Algenate: gooey, messy, harmless.

Never put straws up the nostrils! This is dangerous for the model, and could deform your mold. Keep your eyes on the nose to make sure the airway isn’t blocked. Speed up setting with hairdryers set on cool.  Be careful not to blow air up the nose.

4) Plaster Bandages

plaster applied to nose over algenate , Auntie Stacey's Face Painting, Special effects makeup,
Completed nose, before the rest of the plaster bandages are applied

Once the alginate is set, wet a thin strip of plaster bandage, squeeze out excess water and apply to the nose area to strengthen it. Repeat until the nose area is reinforced with at least 3 bandages. Apply 3 layers of plaster bandages to the rest of the face, alternating horizontal and vertical layers.  End with strips around the perimeter to hold the mold together.  

Dry with a blow dryer on the cool setting, keeping a hand between the blow dryer and the model to make sure it doesn’t become hot.

Never put plaster directly on the skin!

Drying the plaster bandages during live casting process

5) Remove the mask

Feel the plaster to see if it’s damp.  Once it’s dry have the model slide forward out of the chair, put her feet on the ground and begin to gently move her face around inside the mask, leaning forward, supporting the mask in her hands.  Insert your fingers between the mask and the model’s ears to loosen it.  Pull the bald cap up and off the back of the model’s head, letting it slide off with the mold.  Help support the mask as it comes off.  The alginate will hold an amazing amount of detail.  The plaster bandage layer holds it together.

life cast alginate mold

6) Prep the negative mold for plaster

To make the cast leak proof, add several strips of plaster bandage to the nose holes and allow to dry. Place the cast in a cardboard box on top of shredded paper or other padding. Rub Vaseline around the inside of the nose holes. You can plug them up with bits of oil-based clay (such as Plastilina).  Rub Vaseline where the plaster bandages will touch the poured plaster such as inside the bottom neck area and around the edge of the whole head. Otherwise the plaster will stick to the plaster bandages and make it difficult to open the mold. Plaster always sticks to plaster

7) Plaster pour

Put on a particle mask to protect your lungs. Fill the plastic bowl that was coated with petroleum jelly with cool water.  Carefully add plaster until the water no longer absorbs it and it looks like a dried riverbed. Squish the mixture with your gloved hands, squeezing any lumps.  Try not to introduce air into the mix.  Pour into the prepared molds. Tap the mold to release air bubbles as it cures. It will become hot and then cool. Carve your name and the date onto the back side of the mold.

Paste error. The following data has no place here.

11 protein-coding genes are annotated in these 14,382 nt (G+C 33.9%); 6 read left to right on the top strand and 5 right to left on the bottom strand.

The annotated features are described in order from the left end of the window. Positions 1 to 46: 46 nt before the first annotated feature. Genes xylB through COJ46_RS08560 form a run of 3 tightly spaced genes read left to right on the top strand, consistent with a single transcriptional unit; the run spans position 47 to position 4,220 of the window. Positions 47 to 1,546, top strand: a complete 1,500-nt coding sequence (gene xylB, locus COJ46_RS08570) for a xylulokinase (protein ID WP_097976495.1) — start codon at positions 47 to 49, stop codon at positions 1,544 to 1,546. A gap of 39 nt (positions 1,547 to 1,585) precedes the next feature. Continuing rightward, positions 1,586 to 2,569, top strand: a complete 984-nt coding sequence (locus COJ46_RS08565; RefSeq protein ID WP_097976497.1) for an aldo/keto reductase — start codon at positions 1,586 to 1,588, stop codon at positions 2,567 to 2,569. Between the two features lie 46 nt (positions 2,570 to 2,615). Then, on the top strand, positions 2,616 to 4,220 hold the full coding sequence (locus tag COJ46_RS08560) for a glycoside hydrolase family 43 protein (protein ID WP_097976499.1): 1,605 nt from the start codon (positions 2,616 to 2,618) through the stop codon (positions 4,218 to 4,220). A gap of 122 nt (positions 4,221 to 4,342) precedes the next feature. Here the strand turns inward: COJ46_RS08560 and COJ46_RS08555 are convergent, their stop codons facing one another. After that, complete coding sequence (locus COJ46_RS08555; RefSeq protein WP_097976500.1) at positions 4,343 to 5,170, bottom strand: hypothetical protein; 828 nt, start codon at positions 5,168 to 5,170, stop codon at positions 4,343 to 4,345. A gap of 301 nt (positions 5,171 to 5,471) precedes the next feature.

Hydrocal with enough water, ready for mixing. Auntie Stacey's Face Painting, special effects makeup,
Hydrocal with enough added water, ready for mixing
Live cast filled with Hydrocal plaster , Auntie Stacey's Face Painting, Special effects makeup,

Poured plaster and alginate mold in a bed of shredded newspaper, inside a box.

8) Cure the mold

Allow the mold to cure for 4 to 6 hours. The nose on the mold should be cool to the touch.  Spread out newspaper.  Turn the mold over onto a soft surface.  Remove plaster bandages and discard.  If they don’t come right off, cut carefully with a sharp knife.  Remove the clay nose plugs and the alginate.  Discard.  Clean up any bubbles or other flaws on the plaster cast using carving tools, but don’t change the skin texture or other details.

Life Cast before sealing , Auntie Stacey's Face Painting, Special effects makeup,
Emma’s life cast before sealing

Place the mold on the middle rack in a preheated oven, at the lowest possible setting (less than or equal to 200 degrees) and bake for 45 minutes to 1.5 hours.  Do not use a pan, just place it on the rack so air can circulate. Check it frequently!  If your mold turns yellow take it out.  Otherwise, let it cool in the oven, turned off, with the door open.

9) Final prep and seal

Finally, seal with a mixture of alcohol and baby oil, or clear acrylic spray. Use 2-3 coats. 

Your mold is ready to use for making facial prosthetics such as noses, horns or zombie skin. See how to make a prosthetic nose or other cold foam appliance for the face.  How to Make a Prosthetic Appliance on a Life Cast. Enjoy! —Auntie Stacey

© Copyright 2020 Stacey Alysa Dennick, All Rights Reserved.

Zombie Walk a lumbering success

Emily  Zombie face painting by Auntie Stacey

Update: I’ll be painting zombies again this year, Sunday, Oct. 27, 21013. At Copperfield’s Books in Sebastopol, starting around 9:45AM.  Free zombiefication!

I painted zombies today at Copperfield’s Books, sponsor of the annual Zombie Walk, an event so exciting that the Press Democrat sent two reporters.
Turning Emily into a Zombie, by Auntie Stacey's face painting

There were lumbering and moaning contests with cool prizes.

I love Halloween.

See the PD article here.

Emily Heil, 11, gets transformed into a zombie by face painter, Stacey Dennick, before participating in the Zombie Walk organized by Copperfield’s Books on Sunday, October 28, 2012 in Sebastopol, California. (BETH SCHLANKER/ The Press Democrat)